Now THAT is more like it. Breaking Bad is BACK. Those of us who grew a touch worried by this season’s slow pace and lack of obvious stakes needn’t have fretted. We’ve been proven wrong by “Fifty-One,” one of the strongest episodes of the series to date.
Rian Johnson (Brick) directed this episode, and he turned in one of the finest pieces of direction in television history. More than the writing or even the performances, the direction elevated this episode to sublime status — which is particularly rare given that television is known as a writer’s medium.
Johnson directed season three’s “The Fly,” another of Breaking Bad’s all-time great hours, and that fact helps explain why he was the perfect choice to direct “Fifty-One.” “The Fly” is the ultimate bottle episode, taking place almost entirely in the superlab with only Walt and Jesse as players. Even though “Fifty-One” features virtually the full cast and takes place across many different settings, Johnson brings the same spirit of crushing claustrophobia in his direction.
Almost every shot in this episode is gorgeously composed, with faces in particular being framed in ways we’re not quite used to seeing as TV viewers. Because we’re never properly acclimated, we feel on edge and uncomfortable for the entire episode, much like Skyler must feel, trapped in an increasingly emotionally abusive marriage with a murdering drug slinger.
Breaking Bad often gives its directors the freedom to make unconventional choices (everything from Roomba Cam to the shot in the season five premiere of the drug molecules cohering), which means the series is often visually inventive and interesting. But Johnson does the best job of tying his creativity to the narrative and tone at hand.
Throughout “Fifty-One’s” many scenes of crushing domestic horror, the sound of ticking clocks and watches could be heard. This was not only a reminder of the limited time Walt has left, but of the almost absolute silence filling the White household while Walt and Skyler interacted. That silence was more terrifying and more painful than a thousand-decibel screaming fight. It revealed that there’s nothing left between Walt and Skyler except a vacuum. And antagonism.
The ticking tells that we’re in the endgame of this show now, and of Walter White’s life. The first three episodes of this season were mere prelude, a setup to get us up to speed while Walt and Jesse got their operation up to speed. Now the story of Walter White’s demise (whether literal or figurative) begins in earnest. In his mind, this is the moment of Walter’s greatest triumph: he’s bested Gus, he’s earning cash again, he’s his own boss, and he holds sway over everyone who matters to him in his life. He is impotent no more.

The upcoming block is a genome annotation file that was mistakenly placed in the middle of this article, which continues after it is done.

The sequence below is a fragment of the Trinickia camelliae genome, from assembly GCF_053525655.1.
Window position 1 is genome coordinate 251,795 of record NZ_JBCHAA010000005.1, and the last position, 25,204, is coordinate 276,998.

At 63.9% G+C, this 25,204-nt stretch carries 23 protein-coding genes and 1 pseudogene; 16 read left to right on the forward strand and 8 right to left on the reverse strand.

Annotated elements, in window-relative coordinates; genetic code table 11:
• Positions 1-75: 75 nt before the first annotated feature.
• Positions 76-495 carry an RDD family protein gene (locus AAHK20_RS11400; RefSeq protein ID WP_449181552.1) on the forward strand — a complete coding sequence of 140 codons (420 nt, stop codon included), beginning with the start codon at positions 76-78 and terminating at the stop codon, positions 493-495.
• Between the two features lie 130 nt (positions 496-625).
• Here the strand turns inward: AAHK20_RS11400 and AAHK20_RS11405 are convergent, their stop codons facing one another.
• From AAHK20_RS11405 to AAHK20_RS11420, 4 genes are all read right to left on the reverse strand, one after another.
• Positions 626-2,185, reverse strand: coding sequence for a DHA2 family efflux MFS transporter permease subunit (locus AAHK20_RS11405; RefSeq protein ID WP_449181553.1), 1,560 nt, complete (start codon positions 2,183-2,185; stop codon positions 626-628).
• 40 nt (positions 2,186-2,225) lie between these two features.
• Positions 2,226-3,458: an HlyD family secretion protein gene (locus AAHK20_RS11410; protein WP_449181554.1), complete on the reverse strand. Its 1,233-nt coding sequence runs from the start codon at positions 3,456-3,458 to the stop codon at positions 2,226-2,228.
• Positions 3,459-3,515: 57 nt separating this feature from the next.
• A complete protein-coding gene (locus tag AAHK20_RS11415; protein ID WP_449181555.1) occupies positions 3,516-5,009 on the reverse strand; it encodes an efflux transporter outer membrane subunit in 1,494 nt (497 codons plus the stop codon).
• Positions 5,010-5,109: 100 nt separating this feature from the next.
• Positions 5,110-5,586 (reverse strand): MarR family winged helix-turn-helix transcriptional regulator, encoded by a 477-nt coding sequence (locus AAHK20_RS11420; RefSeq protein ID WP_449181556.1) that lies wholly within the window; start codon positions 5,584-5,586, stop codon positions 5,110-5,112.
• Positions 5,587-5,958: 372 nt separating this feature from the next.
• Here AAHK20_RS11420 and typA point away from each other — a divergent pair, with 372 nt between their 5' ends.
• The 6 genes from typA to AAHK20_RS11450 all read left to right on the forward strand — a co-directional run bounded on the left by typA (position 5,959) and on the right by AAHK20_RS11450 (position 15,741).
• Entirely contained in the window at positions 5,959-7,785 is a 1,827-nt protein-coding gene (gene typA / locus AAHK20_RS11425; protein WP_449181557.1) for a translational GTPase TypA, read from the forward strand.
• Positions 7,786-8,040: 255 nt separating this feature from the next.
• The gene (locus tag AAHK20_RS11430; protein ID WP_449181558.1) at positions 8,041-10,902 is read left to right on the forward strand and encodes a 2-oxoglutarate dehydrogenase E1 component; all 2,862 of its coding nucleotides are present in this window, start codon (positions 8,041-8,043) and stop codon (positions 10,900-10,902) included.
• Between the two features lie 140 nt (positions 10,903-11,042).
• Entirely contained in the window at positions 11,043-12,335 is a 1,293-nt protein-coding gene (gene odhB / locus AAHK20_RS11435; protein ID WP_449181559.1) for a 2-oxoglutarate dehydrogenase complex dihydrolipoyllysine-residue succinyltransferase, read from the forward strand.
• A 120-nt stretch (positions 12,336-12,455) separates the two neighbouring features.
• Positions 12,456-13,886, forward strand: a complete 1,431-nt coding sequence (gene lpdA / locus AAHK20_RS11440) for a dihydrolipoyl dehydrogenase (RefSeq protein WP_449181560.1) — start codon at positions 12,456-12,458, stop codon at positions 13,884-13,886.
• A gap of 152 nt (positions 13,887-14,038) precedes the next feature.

In reality, the clock is ticking and the walls are closing in. The seeds for his destruction have been planted — Walter just doesn’t know it yet. All his relationships have begun ticking — Skyler is openly plotting against him, Hank will eventually figure out his secret identity, Jesse will uncover his betrayal, Mike will outmaneuver him, etc. Some combination of those dangers will be Walt’s undoing.
The clock motif is just one facet of Johnson’s brilliant direction. Think of Skyler standing at the edge of the pool in the background of the shot while Walter monologued about his early days with cancer. Think of Walt’s face framed against a pitch-black background as he dealt with Marie and Hank in the aftermath of Skyler’s swim. Think of the way we see Walt swimming up behind Skyler just for a split-second before cutting to break. Or of the similarly quick, brutal cut after Skyler tells Walt she’s waiting for the cancer to come back. This episode is airless, suffocating, and filled with dread. And it’s just the beginning.
Early this season, Breaking Bad seems to be headed in the same direction as Mad Men did in their most recent season, making their metaphors, allusions and themes more obvious. “Fifty-One” gave us…
- The watch Jesse gave “Mr. White” for his birthday, counting down until New Hampshire and Denny’s and the machine gun and…
- Mismatched shoes to show that a woman’s losing her grip? Really, guys? What is this, a Sorkin show?
- All those food metaphors, undercutting the idea of domestic normalcy
- The cars — always a favorite canard of this show
What’s Up With Hank’s Mineral Collection?
Gathering dust while he gets promoted through the ranks.
Is Skyler Still the Worst?
My God, yes.